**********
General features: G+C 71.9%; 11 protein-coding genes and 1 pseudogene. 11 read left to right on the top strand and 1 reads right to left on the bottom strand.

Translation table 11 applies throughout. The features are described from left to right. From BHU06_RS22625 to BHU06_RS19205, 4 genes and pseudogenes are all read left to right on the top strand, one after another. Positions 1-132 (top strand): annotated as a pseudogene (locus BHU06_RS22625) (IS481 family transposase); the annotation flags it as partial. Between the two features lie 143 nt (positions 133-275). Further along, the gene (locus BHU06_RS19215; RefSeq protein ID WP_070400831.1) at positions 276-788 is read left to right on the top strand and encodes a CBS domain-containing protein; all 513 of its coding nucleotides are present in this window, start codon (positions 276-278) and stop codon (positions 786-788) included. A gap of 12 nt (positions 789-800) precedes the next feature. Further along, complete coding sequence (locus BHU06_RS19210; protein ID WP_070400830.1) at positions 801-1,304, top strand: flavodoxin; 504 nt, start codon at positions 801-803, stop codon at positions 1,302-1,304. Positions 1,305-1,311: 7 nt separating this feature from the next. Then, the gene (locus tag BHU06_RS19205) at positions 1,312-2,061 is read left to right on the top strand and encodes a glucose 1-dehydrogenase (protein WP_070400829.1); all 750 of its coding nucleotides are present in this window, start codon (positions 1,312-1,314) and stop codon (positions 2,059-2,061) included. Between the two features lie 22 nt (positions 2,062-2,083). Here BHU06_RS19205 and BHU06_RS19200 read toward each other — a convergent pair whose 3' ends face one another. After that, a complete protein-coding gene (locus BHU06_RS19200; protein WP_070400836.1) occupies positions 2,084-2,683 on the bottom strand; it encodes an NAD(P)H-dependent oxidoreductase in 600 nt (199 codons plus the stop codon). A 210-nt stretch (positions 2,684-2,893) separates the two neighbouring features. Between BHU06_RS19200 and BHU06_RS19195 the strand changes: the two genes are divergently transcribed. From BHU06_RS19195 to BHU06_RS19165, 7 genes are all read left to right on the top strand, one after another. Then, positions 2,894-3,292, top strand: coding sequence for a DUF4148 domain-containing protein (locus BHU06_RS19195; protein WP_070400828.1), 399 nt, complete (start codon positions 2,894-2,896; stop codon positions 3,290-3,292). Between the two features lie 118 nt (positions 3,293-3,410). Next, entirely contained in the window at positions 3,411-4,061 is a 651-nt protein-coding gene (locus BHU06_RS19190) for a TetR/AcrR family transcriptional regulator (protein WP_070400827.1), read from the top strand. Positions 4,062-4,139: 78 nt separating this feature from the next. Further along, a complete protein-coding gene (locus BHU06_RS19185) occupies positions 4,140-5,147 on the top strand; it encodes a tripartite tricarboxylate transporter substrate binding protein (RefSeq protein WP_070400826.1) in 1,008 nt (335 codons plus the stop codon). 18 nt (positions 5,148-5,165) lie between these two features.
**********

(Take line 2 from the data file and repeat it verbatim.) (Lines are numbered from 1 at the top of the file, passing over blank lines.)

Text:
Translation table 11 applies throughout. The features are described from left to right. From BHU06_RS22625 to BHU06_RS19205, 4 genes and pseudogenes are all read left to right on the top strand, one after another. Positions 1-132 (top strand): annotated as a pseudogene (locus BHU06_RS22625) (IS481 family transposase); the annotation flags it as partial. Between the two features lie 143 nt (positions 133-275). Further along, the gene (locus BHU06_RS19215; RefSeq protein ID WP_070400831.1) at positions 276-788 is read left to right on the top strand and encodes a CBS domain-containing protein; all 513 of its coding nucleotides are present in this window, start codon (positions 276-278) and stop codon (positions 786-788) included. A gap of 12 nt (positions 789-800) precedes the next feature. Further along, complete coding sequence (locus BHU06_RS19210; protein ID WP_070400830.1) at positions 801-1,304, top strand: flavodoxin; 504 nt, start codon at positions 801-803, stop codon at positions 1,302-1,304. Positions 1,305-1,311: 7 nt separating this feature from the next. Then, the gene (locus tag BHU06_RS19205) at positions 1,312-2,061 is read left to right on the top strand and encodes a glucose 1-dehydrogenase (protein WP_070400829.1); all 750 of its coding nucleotides are present in this window, start codon (positions 1,312-1,314) and stop codon (positions 2,059-2,061) included. Between the two features lie 22 nt (positions 2,062-2,083). Here BHU06_RS19205 and BHU06_RS19200 read toward each other — a convergent pair whose 3' ends face one another. After that, a complete protein-coding gene (locus BHU06_RS19200; protein WP_070400836.1) occupies positions 2,084-2,683 on the bottom strand; it encodes an NAD(P)H-dependent oxidoreductase in 600 nt (199 codons plus the stop codon). A 210-nt stretch (positions 2,684-2,893) separates the two neighbouring features. Between BHU06_RS19200 and BHU06_RS19195 the strand changes: the two genes are divergently transcribed. From BHU06_RS19195 to BHU06_RS19165, 7 genes are all read left to right on the top strand, one after another. Then, positions 2,894-3,292, top strand: coding sequence for a DUF4148 domain-containing protein (locus BHU06_RS19195; protein WP_070400828.1), 399 nt, complete (start codon positions 2,894-2,896; stop codon positions 3,290-3,292). Between the two features lie 118 nt (positions 3,293-3,410). Next, entirely contained in the window at positions 3,411-4,061 is a 651-nt protein-coding gene (locus BHU06_RS19190) for a TetR/AcrR family transcriptional regulator (protein WP_070400827.1), read from the top strand. Positions 4,062-4,139: 78 nt separating this feature from the next. Further along, a complete protein-coding gene (locus BHU06_RS19185) occupies positions 4,140-5,147 on the top strand; it encodes a tripartite tricarboxylate transporter substrate binding protein (RefSeq protein WP_070400826.1) in 1,008 nt (335 codons plus the stop codon). 18 nt (positions 5,148-5,165) lie between these two features.